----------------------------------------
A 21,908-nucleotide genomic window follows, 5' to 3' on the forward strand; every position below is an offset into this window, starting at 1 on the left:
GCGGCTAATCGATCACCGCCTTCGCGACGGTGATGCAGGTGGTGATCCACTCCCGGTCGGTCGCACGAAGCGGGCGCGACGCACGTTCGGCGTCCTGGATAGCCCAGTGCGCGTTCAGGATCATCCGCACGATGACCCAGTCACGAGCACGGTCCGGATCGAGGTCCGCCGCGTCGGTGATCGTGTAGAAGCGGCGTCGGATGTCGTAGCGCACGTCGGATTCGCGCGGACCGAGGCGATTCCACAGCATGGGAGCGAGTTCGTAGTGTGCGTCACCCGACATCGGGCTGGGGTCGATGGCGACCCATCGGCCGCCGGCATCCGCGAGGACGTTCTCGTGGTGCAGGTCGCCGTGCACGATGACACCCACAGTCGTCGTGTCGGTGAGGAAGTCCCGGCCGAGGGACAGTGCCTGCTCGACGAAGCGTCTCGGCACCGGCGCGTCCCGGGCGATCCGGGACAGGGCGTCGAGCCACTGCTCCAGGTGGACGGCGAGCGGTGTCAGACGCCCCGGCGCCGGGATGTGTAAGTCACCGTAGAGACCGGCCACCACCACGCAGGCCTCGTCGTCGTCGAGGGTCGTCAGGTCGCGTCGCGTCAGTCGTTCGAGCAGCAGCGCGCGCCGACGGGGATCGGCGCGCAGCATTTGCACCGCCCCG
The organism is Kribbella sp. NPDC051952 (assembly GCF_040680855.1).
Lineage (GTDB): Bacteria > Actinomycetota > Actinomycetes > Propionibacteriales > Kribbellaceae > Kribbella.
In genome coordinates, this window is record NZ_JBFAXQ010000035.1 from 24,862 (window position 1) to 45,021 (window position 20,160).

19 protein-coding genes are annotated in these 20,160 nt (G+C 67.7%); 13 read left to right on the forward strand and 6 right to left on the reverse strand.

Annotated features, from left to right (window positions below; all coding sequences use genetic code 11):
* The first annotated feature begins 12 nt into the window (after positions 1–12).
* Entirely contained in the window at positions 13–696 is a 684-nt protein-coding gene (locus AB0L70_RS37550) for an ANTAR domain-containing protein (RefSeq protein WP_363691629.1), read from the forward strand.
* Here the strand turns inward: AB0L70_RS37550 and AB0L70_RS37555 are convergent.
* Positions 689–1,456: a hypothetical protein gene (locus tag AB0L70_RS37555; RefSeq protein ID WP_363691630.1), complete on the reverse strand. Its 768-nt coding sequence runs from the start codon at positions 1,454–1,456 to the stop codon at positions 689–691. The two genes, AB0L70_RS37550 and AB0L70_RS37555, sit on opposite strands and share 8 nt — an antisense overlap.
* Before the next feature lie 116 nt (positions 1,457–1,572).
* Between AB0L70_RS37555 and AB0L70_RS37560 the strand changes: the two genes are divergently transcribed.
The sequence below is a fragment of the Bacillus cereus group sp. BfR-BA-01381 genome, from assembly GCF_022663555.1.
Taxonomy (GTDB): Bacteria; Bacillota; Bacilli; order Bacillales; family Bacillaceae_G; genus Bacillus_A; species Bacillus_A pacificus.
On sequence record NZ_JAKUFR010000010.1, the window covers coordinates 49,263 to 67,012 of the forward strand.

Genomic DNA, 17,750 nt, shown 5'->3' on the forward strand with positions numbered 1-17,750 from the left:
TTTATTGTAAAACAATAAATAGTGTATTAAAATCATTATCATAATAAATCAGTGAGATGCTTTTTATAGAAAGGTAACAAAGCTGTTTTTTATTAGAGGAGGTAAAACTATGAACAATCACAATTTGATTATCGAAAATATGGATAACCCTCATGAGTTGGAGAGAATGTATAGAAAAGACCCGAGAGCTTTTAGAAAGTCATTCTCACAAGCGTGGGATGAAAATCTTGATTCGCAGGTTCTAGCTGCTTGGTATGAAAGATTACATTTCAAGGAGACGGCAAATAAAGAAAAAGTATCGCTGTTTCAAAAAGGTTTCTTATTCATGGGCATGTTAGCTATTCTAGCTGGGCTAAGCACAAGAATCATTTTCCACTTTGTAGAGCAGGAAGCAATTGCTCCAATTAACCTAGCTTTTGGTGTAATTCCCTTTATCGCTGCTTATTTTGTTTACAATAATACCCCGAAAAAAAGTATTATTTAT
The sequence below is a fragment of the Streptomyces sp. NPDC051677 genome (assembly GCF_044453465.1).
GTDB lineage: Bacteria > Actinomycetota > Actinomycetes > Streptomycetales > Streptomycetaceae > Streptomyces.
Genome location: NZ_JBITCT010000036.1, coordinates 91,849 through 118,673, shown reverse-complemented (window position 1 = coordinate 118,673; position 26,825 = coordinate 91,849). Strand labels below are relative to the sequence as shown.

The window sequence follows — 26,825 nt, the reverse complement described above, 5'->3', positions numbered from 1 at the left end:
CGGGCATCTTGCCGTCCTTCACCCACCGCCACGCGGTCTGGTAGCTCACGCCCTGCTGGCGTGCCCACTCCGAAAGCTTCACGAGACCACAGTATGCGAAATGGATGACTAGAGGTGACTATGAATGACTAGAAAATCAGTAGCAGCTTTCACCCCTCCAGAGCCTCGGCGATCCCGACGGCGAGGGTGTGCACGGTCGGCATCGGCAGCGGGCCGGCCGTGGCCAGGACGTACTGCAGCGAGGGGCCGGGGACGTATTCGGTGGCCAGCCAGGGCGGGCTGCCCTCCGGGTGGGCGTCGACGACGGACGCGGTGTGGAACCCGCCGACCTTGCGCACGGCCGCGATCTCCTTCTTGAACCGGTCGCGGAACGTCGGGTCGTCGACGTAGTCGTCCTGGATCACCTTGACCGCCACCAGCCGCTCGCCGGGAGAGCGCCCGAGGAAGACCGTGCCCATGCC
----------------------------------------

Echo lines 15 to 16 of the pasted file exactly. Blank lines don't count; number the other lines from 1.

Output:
Taxonomy (GTDB): Bacteria; Bacillota; Bacilli; order Bacillales; family Bacillaceae_G; genus Bacillus_A; species Bacillus_A pacificus.
On sequence record NZ_JAKUFR010000010.1, the window covers coordinates 49,263 to 67,012 of the forward strand.